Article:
The challenge you’ll face along the critical path in Odyssey is pretty relaxed, with only a few situations where I died trying to figure out what to do. The game also offers an ‘assist’ mode, making Super Mario Odyssey accessible even for those who rarely play games but are still nostalgic about the older titles.
Speaking of older titles, Super Mario Odyssey has quite a reverence for the past. Many of the grin-inducing moments in the game occur in 2D segments that look and act very much like the original Super Mario Bros. In these rather frequent sections, everything takes on a suitably 8-bit cast. The enemies, the scenery, the music, and even Mario’s costumes directly ape the NES classic.
Costumes? Yes. The gold coins and Kingdom specific purple coins you collect on your journey can be brought to your local Crazy Cap store to be traded for collectibles like stickers for the Odyssey, or different suits for Mario to wear. There is a huge number to buy, and some (or all?) of them grant access to special sections of the Kingdoms. It’s plain to see that a lot of thought and effort went into the designs, which is a microcosm of the game at large.
“It’s breathtaking, it’s whimsical, it’s monumental.”
Put bluntly, the attention to detail is staggering. Every nook and cranny has a specific purpose, intuitively designed and logically navigable, but unpredictable at the same time. Familiar ground is covered at length with the requisite ice, water, lava, and underground segments, but the level design is brilliant and makes even the well-worn tropes breathtaking to explore.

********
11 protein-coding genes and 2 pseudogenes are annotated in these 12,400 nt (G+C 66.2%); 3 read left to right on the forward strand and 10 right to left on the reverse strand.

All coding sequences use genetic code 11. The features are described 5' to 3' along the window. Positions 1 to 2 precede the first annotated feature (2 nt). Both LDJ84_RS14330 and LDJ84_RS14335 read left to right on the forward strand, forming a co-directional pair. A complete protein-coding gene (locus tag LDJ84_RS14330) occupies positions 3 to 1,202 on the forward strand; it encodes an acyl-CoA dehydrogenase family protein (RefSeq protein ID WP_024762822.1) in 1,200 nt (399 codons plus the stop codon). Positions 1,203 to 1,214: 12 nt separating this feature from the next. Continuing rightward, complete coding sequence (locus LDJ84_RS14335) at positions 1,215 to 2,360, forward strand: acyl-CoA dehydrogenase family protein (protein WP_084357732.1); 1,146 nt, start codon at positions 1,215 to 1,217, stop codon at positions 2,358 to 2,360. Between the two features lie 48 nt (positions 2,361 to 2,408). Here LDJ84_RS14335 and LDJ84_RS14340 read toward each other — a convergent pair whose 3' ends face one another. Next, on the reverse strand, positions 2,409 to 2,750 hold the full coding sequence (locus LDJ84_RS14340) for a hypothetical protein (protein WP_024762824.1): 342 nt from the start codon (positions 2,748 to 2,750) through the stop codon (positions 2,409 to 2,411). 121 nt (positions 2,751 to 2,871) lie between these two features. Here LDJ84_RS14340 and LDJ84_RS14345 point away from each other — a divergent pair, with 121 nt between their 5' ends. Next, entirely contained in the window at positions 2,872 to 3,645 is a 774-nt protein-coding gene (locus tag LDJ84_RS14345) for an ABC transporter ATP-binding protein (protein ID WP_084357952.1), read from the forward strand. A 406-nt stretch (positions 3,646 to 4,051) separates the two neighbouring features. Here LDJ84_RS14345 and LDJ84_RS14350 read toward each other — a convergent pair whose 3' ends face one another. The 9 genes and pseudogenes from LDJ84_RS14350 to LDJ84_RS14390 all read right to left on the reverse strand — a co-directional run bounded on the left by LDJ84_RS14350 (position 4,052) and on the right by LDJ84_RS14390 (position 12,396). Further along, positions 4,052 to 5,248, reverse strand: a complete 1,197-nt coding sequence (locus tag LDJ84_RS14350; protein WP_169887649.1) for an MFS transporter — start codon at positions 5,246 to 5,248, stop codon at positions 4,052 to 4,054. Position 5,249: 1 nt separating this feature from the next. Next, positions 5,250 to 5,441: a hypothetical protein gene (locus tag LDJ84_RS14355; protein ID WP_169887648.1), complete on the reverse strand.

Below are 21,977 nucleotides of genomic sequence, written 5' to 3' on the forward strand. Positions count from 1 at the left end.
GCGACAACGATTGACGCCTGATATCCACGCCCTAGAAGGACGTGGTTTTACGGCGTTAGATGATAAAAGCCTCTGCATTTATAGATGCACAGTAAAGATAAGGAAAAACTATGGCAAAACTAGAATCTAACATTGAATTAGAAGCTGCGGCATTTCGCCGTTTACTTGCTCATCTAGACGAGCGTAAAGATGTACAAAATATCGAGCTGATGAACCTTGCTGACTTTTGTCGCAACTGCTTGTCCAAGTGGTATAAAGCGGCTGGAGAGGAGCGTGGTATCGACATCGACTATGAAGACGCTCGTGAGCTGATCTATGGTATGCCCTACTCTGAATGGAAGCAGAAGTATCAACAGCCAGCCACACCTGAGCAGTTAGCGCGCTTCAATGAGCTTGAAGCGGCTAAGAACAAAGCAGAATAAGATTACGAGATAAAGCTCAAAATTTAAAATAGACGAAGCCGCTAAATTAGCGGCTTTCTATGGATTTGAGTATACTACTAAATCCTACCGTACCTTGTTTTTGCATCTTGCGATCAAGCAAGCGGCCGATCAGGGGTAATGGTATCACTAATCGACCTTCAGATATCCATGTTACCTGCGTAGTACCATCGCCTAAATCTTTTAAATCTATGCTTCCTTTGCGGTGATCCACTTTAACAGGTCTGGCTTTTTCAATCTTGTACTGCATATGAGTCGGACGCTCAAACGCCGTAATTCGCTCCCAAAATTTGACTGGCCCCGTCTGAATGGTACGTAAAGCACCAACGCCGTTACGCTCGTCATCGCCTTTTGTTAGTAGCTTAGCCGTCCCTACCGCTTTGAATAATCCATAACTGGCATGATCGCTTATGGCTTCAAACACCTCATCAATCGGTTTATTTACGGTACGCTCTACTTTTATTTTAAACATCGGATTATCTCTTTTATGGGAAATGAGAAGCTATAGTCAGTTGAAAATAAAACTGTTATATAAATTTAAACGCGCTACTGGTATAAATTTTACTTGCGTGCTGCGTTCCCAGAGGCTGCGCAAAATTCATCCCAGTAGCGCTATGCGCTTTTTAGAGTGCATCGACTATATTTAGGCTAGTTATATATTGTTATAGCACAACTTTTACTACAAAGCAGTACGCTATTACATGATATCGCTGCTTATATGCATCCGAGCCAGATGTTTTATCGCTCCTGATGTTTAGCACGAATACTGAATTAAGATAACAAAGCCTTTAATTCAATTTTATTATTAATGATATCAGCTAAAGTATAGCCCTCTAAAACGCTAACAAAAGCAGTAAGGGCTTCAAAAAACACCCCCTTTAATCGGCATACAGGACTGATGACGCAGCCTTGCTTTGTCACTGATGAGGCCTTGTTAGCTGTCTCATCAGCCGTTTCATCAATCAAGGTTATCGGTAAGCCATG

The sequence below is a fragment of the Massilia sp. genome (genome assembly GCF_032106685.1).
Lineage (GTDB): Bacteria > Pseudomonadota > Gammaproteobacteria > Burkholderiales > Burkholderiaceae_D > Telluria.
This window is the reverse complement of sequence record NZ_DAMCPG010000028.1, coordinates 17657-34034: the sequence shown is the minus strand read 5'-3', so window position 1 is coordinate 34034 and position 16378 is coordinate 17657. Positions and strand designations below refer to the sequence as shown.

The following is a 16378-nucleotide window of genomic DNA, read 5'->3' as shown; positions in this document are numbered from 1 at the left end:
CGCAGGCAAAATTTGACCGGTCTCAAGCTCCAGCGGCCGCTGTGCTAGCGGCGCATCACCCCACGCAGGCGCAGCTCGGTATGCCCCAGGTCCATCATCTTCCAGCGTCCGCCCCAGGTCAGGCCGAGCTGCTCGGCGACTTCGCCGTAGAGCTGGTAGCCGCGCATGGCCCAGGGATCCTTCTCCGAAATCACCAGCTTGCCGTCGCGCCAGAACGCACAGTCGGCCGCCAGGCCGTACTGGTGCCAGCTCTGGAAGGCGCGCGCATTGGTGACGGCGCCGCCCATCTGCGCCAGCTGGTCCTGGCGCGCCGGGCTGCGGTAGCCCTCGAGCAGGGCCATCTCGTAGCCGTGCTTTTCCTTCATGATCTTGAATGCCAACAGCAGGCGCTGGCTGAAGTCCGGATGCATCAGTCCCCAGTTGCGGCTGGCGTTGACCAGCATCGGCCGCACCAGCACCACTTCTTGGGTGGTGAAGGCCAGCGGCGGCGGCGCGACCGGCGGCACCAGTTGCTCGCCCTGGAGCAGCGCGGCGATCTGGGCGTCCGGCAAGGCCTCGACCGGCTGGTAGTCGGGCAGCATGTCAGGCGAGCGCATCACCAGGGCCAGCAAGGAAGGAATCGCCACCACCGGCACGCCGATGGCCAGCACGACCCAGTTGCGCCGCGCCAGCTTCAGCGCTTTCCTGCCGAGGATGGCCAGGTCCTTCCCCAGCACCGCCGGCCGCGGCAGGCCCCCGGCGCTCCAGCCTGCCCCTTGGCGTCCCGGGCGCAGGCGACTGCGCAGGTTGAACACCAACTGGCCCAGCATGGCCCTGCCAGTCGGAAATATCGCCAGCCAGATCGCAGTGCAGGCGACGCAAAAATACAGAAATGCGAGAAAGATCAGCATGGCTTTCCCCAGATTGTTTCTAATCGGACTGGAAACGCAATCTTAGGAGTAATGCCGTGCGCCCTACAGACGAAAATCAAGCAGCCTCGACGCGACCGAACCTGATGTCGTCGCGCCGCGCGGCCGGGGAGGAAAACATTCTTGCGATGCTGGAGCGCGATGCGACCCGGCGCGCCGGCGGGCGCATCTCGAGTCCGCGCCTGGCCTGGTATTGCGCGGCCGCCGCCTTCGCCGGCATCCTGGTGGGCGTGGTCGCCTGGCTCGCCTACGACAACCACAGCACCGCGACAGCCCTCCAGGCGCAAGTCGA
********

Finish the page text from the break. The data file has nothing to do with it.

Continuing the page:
Even with all that detail, Super Mario Odyssey’s performance is superb. It’s locked in at 60 FPS even while docked and looks undeniably gorgeous. I don’t know or care how many p’s Mario is packing, but the rich color saturation, buttery smooth animation, fantastically whimsical design, and excellent weather effects make this one of the prettiest games going, and by far the most impressive on the Switch.
The writing is excellent as well, which sounds weird even as I type it. Writing as a strong point in a Mario game? Bizarre, but accurate. The characters you run across aren’t usually voiced at all outside of a Toad yelling “HIIIIII!!” or the occasional “Oh?” from Mario, but the text dialogue is intelligent and snappy. It’s context sensitive, packed full of callbacks and chuckle-worthy goofs, and is never repeated, even in areas with dozens of characters.
Dozens of characters could also refer to the brand new designs packed into Odyssey. From watering can shaped robots to hat-wearing everythings, fun and unique designs are being dropped in your lap constantly. I’m absolutely itching to write about them all here, but I promise I’d be doing you a massive disservice by ruining the surprises.
I can’t recall a time that I’ve been so completely engrossed by a game. Super Mario Odyssey lit up the child in me like Christmas morning, grinning from ear to ear and endlessly asking my wife to “come look at this!” The last hour or so of the main story is an absolute joy that I hooted and hollered my way through like a complete maniac. I’ll rephrase again: if you dislike this game, get a doctor to check that your shriveled Grinch heart is still present.
Super Mario Odyssey is a masterpiece. It surprised me regularly, delighted me constantly, and smashed my expectations in ways I’d never have predicted. The deftly woven combination of nostalgic themes, intuitive gameplay, and incredibly inventive design make this not only the best Mario game to date, but one of the most joyful and compelling games ever made.
*** Nintendo Switch code provided by the publisher ***
- Incredible design and world building
- Satisfying gameplay loop
- Classic formula made brand new
- Unnecessary motion controls
- Giant control tips